August 4, 2005

Where Iden Sinai goes far too far...

A curious opinion piece appeared in today’s D subtly titled “Where Feminism Went Too Far.” From what I can tell, the author Iden Sinai’s beef is that men are the principal objects of humiliating humor in entertainment today and that boys are not doing as well as girls in certain areas of the educational experience—boys are disciplined more often, held back more often, and drop out more often.

Sinai quotes a variety of statistics to show the ‘egregiously insidious effects of feminism’:

11 percent of males from 16 to 24 did not finish high school, as opposed to 8 percent of females for the same age group. More simply put, men make up 59 percent of high school dropouts, which is significantly disproportionate… For every girl who commits suicide, four boys do. For every girl suspended from school, three boys are. Girls are also twice as likely to indicate that they want to pursue a career as early as eighth grade.


What he does not do is attempt to show any causal relationship between the feminist project of creating equal opportunity for men and women, boys and girls and the data he uses. In fact, except in one instance, he doesn’t even show conclusively that the data is even linked to the time period in which feminism has been a social force.

As far as we know, boys were disciplined far more often than girls before feminism, they were held back more often, boys committed suicide more often than girls, and girls decided at an earlier age what they wanted to do with their lives. (Though it must be said that early decision was an artifact of lack of career choice, to say that lack has been filled entirely is highly naïve.)

In addition, Sinai’s other statistic, which is very poorly expressed (actually the writing of the entire piece is rather murky and unclear) is that “the gap [in boy-girl reading scores] actually increases from the first year of the data in 1971 to the present across all three age groups as well.” What Sinai does not clarify is precisely how that gap has widened—has it widened because female scores have held steady but male scores have dropped? Or because male scores have dropped and female scores have risen? Or because male scores have stayed relatively steady while female scores have risen, suggesting a success in creating a better environment for girls? Neither does Sinai tell us how big the gap was and how big it is. A gap is simply not a smoking gun for brutalizing discrimination—there may be a great many more factors at play and almost certainly are.

As for the entertainment industry’s 'prejudice' against men, the archetypal stupid, fat, white man (what Sinai decries) was Jackie Gleason from the Honeymooners, a show that launched in 1955. Today’s Homer Simpson is not exactly a character that broke new ground for comedic ingenuity. And I think you have to be pretty ill-read to believe that men have not been ridiculed for being fat, dumb, and stupid as long as humor has existed.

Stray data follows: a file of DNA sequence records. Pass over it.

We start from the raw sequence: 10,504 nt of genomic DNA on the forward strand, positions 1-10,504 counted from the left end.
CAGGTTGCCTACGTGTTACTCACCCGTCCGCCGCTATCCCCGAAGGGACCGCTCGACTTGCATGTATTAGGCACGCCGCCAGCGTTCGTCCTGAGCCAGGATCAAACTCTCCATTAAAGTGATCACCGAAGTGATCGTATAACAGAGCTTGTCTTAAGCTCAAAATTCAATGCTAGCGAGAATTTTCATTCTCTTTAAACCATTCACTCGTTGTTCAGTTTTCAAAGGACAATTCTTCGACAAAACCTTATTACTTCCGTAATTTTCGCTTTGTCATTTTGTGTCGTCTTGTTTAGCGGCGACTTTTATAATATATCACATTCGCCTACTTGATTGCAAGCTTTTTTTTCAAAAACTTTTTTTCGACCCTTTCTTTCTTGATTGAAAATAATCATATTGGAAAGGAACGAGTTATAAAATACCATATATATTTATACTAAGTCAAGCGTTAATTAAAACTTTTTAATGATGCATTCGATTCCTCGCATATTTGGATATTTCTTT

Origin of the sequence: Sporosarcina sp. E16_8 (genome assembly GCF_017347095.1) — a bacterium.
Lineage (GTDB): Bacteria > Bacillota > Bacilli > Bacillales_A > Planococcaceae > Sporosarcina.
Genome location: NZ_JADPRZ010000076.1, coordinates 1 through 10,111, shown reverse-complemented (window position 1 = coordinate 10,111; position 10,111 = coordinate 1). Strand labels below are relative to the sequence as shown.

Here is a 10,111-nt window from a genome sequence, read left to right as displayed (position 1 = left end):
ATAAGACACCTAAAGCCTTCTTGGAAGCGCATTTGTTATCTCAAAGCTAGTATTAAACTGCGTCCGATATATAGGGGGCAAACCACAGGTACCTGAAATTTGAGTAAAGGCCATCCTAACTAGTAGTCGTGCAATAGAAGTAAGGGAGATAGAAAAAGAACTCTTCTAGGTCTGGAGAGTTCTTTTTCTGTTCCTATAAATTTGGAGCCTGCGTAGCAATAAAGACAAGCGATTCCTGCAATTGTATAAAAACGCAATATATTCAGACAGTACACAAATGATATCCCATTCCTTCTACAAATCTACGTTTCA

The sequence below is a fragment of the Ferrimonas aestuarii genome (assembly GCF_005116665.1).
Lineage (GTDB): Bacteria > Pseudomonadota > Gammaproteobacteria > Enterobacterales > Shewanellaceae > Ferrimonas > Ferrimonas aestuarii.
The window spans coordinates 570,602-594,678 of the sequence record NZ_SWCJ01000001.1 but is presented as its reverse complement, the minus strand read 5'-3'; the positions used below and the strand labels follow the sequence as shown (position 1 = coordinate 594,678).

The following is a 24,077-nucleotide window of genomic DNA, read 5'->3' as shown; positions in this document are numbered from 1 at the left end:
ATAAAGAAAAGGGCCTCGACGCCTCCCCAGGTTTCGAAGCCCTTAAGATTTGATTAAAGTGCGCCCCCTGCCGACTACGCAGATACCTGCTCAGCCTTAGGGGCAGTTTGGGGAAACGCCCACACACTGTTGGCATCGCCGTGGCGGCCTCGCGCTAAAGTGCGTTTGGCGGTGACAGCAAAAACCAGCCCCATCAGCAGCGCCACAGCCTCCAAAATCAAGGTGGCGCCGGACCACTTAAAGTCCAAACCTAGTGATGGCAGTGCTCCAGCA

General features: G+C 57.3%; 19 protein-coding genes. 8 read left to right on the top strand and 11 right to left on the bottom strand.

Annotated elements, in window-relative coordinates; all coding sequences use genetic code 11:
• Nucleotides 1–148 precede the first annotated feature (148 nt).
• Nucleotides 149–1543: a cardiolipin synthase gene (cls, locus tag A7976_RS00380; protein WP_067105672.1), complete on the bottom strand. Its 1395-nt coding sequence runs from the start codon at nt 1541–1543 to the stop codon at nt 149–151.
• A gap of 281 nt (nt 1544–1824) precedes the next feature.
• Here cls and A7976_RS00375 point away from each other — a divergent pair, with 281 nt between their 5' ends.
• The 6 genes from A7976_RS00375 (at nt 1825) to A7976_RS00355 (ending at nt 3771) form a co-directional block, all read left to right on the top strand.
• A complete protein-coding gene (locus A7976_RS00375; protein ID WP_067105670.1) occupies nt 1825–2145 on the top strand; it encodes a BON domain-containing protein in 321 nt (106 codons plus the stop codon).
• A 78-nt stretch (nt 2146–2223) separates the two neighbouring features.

Even if Mr. Sinai has actual data that proves a chronological coincidence of an increase in the above statistics with the period since women’s lib, all he has shown is some small correlation of the data, definitely not a causal effect. He relies on cheap prejudices still extant in the male population, prejudices which have no grounding—in the data as presented or in real life.

If he's going to make this argument, he needs to have some actual facts, not just a few isolated and decontextualized statistics. I personally believe he's not going to find them because they're not there, though apparently masquerading misogyny still is.

3 comments:

  1. Anonymous12:14 PM

    Further, in this poorly written and shoddy article that reeks of an overbearing sense of entitlement and a complete lack of concern for even the essence of truth, Sinai completely misses the point (of many things but particularly of feminism). This is evidenced by his comment that: "For the past 30 years, education numbers have told a sobering story for the half of America that has no self-glorifying "ism."

    Feminism might be a less than perfect name for an ideology of equality and gender-blind opportunity, but the fact that it has the root 'fem' in it does not exclude men from joining its ranks. Feminism is not about promoting women to heights far beyond the reaches of men; rather it is an attmept to promote some kind of unity of the sexes that results in less biased, merit based institutions. For men as well as for women. To call feminism self-glorifying is to ignore the hundreds of years women were denied opportunities by men, simply by virtue of their female-ness. To call it self glorifying is to make clear the feeling that women do not deserve to have a strong voice. And to call it self glorifying is to, very clearly, "belittle feminism".


    one of my biggest pet peeves is when people publish thinly veiled, poorly researched bigotry in the D

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  2. It also should be noted re: his suicide argument that studies have confirmed that the ratio of adolescent women who attempt suicide to adolescent men who attempt suicide is approximately 3:1.

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